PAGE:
Controversy after Navy attacks LTTE trawler

[TamilNet, Monday, 15 July 2002, 01:39 GMT]
(News Feature) Following the Sri Lanka Navy’s (SLN) attack on an LTTE fishing trawler Saturday, the movement registered a strong protest with international monitors Sunday , describing the incident as a ‘serious violation’ of the ceasefire agreement. The Sri Lanka Monitoring Mission (SLMM) meanwhile protested that two of its monitors who boarded the trawler had not been allowed to embark before the crew took the damaged vessel to shore and said this was a violation of the ceasefire. The LTTE however said the monitors - who had checked and cleared the trawler - had been assured of their safety and that the vessel was being rammed by SLN gunboats during its travel to shore.

In a letter to the SLMM sent Sunday, the LTTE protested that one of its fishing trawlers had been intercepted and fired on Saturday evening by SLN gunboats. SLMM monitors travelling on a SLN vessel had later been invited aboard the LTTE trawler and, after searching the vessel for an hour, had found only communication sets.

Yet the SLN had demanded the LTTE surrender the trawler into its custody and when the crew refused, SLN gunboats - including one flying the SLMM’s flag - had rammed it despite the presence of the monitors on board, the LTTE said in its letter.

“Please treat this matter as a serious violation that may result in jeopardising the efforts put into the maintenance of the [ceasefire agreement],” Mr. S. P. Tamilselvan, head of the LTTE’s political section, wrote to the SLMM head, Major General Trond Furuhovde.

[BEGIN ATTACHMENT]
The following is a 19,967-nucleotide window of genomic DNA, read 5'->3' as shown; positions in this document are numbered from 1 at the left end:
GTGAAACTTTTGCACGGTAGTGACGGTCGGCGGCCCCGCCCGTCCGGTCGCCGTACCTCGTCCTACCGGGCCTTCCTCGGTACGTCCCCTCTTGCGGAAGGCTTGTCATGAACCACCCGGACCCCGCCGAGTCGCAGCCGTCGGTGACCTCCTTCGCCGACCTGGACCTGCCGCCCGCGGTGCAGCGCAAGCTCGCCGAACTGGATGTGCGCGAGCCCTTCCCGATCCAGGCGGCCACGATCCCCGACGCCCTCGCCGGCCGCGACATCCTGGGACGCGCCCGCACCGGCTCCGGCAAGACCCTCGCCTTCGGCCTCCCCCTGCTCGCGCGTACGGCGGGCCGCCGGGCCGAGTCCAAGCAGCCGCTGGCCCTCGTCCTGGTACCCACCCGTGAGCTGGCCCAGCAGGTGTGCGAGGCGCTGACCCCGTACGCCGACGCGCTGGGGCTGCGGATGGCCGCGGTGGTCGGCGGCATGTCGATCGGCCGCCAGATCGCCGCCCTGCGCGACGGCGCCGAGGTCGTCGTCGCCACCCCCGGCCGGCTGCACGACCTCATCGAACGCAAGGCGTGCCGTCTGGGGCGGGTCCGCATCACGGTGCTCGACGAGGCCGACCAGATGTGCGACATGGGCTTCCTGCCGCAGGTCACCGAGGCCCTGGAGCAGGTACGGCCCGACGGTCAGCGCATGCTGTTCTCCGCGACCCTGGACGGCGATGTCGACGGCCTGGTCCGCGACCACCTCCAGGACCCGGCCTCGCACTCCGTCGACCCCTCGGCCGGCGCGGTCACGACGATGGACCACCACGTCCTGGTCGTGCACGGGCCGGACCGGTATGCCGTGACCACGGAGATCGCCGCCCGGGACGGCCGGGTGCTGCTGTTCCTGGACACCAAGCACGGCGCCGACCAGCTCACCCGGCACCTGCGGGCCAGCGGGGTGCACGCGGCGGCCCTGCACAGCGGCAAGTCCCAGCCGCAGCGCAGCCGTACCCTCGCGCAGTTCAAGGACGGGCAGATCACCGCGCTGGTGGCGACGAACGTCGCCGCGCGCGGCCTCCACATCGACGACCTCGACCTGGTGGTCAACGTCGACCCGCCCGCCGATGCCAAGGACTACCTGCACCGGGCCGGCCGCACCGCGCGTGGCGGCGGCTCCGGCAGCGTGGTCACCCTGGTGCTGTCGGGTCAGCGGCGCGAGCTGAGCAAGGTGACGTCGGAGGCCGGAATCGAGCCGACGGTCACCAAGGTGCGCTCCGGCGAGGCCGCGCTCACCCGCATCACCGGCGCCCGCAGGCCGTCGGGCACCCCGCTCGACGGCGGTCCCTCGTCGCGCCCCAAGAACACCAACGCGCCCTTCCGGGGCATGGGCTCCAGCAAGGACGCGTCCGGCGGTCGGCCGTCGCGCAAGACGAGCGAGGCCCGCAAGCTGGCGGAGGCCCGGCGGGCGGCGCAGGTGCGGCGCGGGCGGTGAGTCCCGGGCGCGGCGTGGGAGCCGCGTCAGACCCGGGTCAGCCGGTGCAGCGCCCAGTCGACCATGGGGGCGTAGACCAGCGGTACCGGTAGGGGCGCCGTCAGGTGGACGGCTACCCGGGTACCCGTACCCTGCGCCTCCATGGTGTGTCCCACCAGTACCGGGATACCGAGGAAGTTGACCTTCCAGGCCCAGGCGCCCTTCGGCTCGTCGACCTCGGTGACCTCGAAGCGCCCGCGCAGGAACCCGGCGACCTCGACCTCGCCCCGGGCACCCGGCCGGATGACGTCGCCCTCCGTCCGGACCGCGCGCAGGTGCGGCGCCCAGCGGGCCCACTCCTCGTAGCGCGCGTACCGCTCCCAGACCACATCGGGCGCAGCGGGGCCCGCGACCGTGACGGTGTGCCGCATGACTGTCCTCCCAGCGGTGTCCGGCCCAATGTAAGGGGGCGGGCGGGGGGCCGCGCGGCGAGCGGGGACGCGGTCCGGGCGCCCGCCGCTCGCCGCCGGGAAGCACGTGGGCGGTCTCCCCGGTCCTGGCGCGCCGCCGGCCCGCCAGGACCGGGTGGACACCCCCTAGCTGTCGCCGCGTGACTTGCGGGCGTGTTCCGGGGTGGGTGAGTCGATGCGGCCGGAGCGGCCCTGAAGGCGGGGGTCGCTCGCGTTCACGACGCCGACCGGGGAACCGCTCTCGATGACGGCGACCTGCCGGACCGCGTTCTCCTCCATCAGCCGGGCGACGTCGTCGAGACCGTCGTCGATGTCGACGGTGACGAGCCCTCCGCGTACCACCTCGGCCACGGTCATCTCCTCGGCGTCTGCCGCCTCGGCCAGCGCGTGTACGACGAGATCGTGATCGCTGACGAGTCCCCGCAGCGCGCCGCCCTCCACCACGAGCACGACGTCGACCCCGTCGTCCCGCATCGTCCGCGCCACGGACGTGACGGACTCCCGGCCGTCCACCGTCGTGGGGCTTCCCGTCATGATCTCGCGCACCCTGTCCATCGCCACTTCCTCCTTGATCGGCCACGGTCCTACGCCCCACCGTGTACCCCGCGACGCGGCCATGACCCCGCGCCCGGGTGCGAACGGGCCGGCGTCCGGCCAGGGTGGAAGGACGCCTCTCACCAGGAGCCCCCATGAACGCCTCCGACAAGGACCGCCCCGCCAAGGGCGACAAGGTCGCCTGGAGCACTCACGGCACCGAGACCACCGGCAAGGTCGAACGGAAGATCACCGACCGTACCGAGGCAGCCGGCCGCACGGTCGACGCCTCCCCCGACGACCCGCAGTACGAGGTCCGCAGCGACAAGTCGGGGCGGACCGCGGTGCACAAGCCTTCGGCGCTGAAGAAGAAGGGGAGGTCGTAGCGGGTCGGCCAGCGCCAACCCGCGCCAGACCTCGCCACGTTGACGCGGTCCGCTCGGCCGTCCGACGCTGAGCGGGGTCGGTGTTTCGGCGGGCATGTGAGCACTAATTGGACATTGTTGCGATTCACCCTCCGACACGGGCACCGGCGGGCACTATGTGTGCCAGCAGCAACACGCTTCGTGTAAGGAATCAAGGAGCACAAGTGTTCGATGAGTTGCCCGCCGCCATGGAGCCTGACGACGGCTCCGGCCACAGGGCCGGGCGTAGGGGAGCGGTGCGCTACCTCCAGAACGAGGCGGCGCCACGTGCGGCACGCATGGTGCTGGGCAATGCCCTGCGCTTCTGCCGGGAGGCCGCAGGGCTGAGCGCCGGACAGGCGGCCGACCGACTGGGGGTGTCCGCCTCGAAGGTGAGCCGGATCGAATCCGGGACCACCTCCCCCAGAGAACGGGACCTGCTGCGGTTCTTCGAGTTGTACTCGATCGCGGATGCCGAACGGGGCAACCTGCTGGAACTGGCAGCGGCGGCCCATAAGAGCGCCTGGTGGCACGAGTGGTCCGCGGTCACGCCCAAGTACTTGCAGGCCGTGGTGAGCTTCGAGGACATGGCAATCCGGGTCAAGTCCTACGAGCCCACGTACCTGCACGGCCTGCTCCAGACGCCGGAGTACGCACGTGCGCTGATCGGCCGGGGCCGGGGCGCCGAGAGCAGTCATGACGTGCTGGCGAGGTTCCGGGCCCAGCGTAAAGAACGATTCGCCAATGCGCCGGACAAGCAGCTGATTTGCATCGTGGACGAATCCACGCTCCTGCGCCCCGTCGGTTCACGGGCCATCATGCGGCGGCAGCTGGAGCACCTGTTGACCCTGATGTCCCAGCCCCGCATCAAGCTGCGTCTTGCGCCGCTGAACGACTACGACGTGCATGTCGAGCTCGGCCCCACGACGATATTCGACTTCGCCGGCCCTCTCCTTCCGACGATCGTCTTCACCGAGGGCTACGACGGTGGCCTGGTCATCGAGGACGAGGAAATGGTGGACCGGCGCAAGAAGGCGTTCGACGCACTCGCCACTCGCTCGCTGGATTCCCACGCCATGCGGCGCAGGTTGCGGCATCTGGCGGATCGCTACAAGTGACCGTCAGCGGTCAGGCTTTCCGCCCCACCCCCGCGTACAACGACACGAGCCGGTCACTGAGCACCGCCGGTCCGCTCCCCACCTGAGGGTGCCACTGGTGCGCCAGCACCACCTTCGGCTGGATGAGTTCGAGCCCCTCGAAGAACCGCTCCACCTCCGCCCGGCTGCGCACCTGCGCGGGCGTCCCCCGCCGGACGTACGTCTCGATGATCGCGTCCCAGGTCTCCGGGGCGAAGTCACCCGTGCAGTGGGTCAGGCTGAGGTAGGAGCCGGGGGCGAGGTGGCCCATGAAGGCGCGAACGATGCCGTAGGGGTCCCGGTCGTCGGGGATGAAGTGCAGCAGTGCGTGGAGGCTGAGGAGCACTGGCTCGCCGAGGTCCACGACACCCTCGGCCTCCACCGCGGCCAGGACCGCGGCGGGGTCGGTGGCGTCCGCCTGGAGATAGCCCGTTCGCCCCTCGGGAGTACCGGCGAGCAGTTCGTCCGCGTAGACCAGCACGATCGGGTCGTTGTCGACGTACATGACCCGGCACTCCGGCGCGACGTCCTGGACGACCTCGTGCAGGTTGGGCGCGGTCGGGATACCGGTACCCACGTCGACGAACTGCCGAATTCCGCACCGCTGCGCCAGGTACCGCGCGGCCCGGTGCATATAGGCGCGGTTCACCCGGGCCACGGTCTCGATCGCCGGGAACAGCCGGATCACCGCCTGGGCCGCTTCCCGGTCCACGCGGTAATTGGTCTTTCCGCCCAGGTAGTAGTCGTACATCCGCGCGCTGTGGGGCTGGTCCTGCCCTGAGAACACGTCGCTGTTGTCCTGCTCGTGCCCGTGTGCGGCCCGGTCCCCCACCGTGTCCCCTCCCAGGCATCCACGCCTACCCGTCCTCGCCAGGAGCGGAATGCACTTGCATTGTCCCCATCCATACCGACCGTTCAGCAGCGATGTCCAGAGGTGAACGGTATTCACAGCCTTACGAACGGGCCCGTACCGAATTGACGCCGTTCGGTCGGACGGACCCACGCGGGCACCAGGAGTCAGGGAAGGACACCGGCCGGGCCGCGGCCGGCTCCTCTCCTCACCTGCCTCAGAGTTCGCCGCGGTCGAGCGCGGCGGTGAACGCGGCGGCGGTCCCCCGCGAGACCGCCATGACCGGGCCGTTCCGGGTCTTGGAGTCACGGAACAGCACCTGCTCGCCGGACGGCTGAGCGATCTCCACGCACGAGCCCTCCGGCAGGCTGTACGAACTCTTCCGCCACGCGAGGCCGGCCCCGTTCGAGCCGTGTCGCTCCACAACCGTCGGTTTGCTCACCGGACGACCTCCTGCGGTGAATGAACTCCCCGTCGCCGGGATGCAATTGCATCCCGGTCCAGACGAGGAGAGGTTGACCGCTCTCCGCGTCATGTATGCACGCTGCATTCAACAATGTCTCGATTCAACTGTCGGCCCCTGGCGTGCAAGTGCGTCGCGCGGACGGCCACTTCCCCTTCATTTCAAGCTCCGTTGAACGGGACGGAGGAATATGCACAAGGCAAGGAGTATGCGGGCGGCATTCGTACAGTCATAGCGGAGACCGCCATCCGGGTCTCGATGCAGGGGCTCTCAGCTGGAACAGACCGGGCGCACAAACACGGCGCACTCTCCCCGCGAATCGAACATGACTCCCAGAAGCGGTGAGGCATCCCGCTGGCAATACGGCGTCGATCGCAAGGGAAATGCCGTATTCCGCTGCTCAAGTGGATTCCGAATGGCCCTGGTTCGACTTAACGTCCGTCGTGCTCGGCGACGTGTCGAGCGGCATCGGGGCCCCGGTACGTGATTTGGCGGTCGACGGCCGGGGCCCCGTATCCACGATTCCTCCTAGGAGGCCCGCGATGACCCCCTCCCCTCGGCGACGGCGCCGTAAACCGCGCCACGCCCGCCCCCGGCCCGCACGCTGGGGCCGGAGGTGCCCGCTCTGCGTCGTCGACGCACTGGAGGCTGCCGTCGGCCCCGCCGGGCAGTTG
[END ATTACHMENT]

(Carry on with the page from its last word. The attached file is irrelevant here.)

Describing the incident, Mr. Tamilselvan said the LTTE trawler engaged in fishing in the Iranaitivu seas (near Mannar) when it was fired on by SLN ‘Dvora’ gunboats and damaged at 17.00hrs Saturday. A Sea Tiger commander on shore had contacted the SLN flotilla commander and then sailed to the Dvora after verifying the incident with the trawler crew.

“The SLN Dvora had the SLMM flag and on embarking, our commander found that 2 SLMM sea monitors were also on board. In their presence our commander volunteered to allow the SLMM along with the SLN to check our trawler if necessary,” the letter said.

“Accordingly the SLMM monitors and three SLN officers checked our trawler for about an hour and declared that there was nothing that they consider as unlawful."

"At this stage, one of the SLMM monitors said that the trawler can proceed and the SLN personnel too concurred. All of a sudden one of the SLN officer said that he has HQ instructions to take the trawler off to KKS,” the letter said.

The Sea Tiger commander had refused, pointing out the terms of the ceasefire agreement had not been breached by the trawler.

“While this was going on the SLN Dvora boat with the SLMM flag and two other Dvoras kept circling our trawler. The three SLN personnel, who were in the trawler jumped into the sea and swam across to reach their boats,” Mr. Tamilselvan wrote.